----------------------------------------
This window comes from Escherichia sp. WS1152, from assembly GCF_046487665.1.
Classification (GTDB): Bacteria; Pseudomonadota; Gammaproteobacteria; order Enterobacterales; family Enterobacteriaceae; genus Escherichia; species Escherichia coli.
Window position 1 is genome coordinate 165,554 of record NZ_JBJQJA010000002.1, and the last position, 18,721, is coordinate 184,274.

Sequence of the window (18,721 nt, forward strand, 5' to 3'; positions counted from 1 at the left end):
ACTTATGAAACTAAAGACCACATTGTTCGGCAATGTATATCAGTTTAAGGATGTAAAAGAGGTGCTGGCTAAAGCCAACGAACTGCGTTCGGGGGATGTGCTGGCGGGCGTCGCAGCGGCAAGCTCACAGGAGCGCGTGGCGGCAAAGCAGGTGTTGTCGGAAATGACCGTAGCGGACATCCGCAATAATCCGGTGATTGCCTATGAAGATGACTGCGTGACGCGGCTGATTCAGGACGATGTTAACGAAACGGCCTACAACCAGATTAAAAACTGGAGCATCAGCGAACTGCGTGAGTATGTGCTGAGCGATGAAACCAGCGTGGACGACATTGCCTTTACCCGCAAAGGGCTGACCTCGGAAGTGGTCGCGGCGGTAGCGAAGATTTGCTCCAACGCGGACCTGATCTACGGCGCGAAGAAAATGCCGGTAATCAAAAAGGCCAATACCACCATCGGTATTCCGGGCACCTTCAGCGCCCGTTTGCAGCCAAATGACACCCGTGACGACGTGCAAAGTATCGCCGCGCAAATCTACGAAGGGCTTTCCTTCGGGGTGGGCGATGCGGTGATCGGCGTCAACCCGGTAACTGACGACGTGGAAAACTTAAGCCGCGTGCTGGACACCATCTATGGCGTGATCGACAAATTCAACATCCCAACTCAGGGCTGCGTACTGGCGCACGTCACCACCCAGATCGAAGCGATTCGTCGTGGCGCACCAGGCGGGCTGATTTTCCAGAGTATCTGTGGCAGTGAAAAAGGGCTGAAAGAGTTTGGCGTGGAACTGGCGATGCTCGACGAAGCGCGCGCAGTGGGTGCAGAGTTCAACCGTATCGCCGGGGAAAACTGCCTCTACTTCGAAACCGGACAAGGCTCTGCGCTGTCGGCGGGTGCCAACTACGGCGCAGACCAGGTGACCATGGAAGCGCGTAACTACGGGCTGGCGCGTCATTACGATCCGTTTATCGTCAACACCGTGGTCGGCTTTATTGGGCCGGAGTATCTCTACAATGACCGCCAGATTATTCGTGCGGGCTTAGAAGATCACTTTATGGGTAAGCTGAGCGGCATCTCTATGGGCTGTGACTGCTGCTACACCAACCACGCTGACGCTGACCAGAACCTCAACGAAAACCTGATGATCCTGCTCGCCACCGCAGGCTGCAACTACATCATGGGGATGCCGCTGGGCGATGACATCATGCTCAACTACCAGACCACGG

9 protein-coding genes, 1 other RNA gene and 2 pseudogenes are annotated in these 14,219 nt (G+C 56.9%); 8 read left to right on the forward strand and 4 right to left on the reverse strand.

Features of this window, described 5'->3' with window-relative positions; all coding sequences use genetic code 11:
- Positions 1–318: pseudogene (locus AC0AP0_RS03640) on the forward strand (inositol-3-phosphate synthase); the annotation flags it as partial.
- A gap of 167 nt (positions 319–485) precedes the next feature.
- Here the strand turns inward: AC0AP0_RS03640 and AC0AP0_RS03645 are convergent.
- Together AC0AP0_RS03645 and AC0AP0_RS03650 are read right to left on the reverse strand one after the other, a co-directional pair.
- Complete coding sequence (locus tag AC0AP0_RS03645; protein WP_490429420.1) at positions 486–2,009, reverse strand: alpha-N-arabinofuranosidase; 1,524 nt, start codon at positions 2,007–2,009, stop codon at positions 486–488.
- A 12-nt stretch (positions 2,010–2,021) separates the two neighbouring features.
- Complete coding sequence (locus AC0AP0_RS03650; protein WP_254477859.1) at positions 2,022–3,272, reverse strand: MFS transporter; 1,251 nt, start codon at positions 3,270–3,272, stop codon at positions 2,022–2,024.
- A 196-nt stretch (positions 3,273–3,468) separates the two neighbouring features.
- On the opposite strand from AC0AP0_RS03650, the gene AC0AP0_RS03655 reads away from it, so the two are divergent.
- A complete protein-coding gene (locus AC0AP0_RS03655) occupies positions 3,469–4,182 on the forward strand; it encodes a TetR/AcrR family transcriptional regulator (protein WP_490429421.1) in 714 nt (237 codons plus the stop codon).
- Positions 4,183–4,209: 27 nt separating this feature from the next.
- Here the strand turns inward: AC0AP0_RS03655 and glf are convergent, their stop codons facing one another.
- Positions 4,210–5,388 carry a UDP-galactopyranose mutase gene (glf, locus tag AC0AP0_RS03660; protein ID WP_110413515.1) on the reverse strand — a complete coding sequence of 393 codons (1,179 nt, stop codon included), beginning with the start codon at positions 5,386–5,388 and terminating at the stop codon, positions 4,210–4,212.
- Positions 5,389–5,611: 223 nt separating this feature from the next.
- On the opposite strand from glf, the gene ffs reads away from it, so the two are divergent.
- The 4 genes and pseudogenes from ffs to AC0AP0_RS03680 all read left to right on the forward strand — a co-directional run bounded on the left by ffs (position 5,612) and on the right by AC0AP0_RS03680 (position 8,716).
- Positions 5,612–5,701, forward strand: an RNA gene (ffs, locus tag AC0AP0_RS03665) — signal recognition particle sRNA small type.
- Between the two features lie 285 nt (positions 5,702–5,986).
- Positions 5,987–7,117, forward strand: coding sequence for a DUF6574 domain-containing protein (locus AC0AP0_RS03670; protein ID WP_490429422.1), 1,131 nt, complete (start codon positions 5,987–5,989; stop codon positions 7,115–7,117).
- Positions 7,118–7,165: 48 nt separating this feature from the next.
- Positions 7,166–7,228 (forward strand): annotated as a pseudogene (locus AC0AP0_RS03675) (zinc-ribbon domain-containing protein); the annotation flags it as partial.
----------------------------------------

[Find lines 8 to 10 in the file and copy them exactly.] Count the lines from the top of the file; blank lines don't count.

- Positions 1–318: pseudogene (locus AC0AP0_RS03640) on the forward strand (inositol-3-phosphate synthase); the annotation flags it as partial.
- A gap of 167 nt (positions 319–485) precedes the next feature.
- Here the strand turns inward: AC0AP0_RS03640 and AC0AP0_RS03645 are convergent.